Hard drive sizes are not the same as disk space

by on March 25, 2010

Q: I have a hard drive that claims to be 750GB but when I go into Windows on my computer and look at the disk size it says that it is only about 700GB. How come I am missing 50GB of disk space and where did it go?

A: What you are seeing is normal because operating system makers and hard drive manufacturers define a Gigabyte differently. Hard drive manufacturers define a Gigabyte as 1000 Megabytes. This probably seem logical to most people but in the computer world everything is based on a power of 2 so we define a Gigabyte as 1024 Megabytes and this means what the hard drive manufacturers say is 1 MB the operating systems say is a little less than 1 MB. Once you get into hard drives that are hundreds of Gigs then the difference really starts to add up as you see by your missing 50 GB.

Why do geeks count by a power of 2? First lets discuss what we do in the real world. In the real world we count by 10s. The problem here is that to make a computer count by 10 is very difficult, at least when computers were being created, because computers run on electricity. I like to equate counting by 2 to a light switch and counting by 10 to a dimmer switch. It is a lot easier to know if the light is on or off with a light switch than it is to know if the light is at a 4 or a 5 with a dimmer switch.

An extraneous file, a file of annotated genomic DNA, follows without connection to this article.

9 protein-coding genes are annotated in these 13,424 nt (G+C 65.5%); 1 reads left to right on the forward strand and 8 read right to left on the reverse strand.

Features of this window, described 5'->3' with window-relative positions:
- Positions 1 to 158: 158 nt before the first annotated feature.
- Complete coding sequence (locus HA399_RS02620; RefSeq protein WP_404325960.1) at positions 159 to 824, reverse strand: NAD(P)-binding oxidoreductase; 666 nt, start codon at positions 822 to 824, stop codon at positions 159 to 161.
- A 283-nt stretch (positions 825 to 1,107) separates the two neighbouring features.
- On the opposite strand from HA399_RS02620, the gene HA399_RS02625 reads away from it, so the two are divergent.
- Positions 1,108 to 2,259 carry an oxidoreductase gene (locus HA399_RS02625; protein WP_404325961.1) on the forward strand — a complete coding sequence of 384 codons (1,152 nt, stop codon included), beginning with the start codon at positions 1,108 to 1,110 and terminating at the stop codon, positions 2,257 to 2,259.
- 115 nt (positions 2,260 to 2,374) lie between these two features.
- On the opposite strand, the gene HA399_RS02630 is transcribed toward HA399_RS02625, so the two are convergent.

So way back when computers were created the computer engineers came up with the idea to count by a 2’s (on or off) to make everything in the computers work easier. When you count by 2’s you don’t get perfectly round numbers like you do when you count by 10’s so our even number (for lack of a better term) is 1024 when counting by 2’s vs 1000 when counting by 10’s.

So hopefully that gives you a little better understanding of why the advertised hard drive space, which if you read closely will specifically say on the box that it is based on 1000 MB, is different from what your computer says you have for hard drive space.

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